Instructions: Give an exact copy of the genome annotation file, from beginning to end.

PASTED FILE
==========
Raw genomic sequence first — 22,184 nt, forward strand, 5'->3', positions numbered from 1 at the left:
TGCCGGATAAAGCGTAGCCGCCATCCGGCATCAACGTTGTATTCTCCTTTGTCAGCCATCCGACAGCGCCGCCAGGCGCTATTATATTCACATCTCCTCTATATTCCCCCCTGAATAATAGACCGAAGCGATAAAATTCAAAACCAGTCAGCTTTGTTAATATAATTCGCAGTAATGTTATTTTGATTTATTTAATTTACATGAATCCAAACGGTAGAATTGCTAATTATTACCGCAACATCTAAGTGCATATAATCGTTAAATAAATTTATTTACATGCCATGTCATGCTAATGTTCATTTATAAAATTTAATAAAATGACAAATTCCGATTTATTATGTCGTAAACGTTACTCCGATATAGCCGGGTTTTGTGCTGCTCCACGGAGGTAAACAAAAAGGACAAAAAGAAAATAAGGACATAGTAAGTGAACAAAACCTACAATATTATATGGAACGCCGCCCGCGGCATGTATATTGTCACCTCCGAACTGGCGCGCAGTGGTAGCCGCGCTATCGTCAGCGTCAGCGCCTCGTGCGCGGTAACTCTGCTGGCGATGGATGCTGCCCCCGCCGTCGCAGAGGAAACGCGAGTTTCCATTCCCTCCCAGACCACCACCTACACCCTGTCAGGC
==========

Raw genomic sequence first — 22,184 nt, forward strand, 5'->3', positions numbered from 1 at the left:
TGCCGGATAAAGCGTAGCCGCCATCCGGCATCAACGTTGTATTCTCCTTTGTCAGCCATCCGACAGCGCCGCCAGGCGCTATTATATTCACATCTCCTCTATATTCCCCCCTGAATAATAGACCGAAGCGATAAAATTCAAAACCAGTCAGCTTTGTTAATATAATTCGCAGTAATGTTATTTTGATTTATTTAATTTACATGAATCCAAACGGTAGAATTGCTAATTATTACCGCAACATCTAAGTGCATATAATCGTTAAATAAATTTATTTACATGCCATGTCATGCTAATGTTCATTTATAAAATTTAATAAAATGACAAATTCCGATTTATTATGTCGTAAACGTTACTCCGATATAGCCGGGTTTTGTGCTGCTCCACGGAGGTAAACAAAAAGGACAAAAAGAAAATAAGGACATAGTAAGTGAACAAAACCTACAATATTATATGGAACGCCGCCCGCGGCATGTATATTGTCACCTCCGAACTGGCGCGCAGTGGTAGCCGCGCTATCGTCAGCGTCAGCGCCTCGTGCGCGGTAACTCTGCTGGCGATGGATGCTGCCCCCGCCGTCGCAGAGGAAACGCGAGTTTCCATTCCCTCCCAGACCACCACCTACACCCTGTCAGGC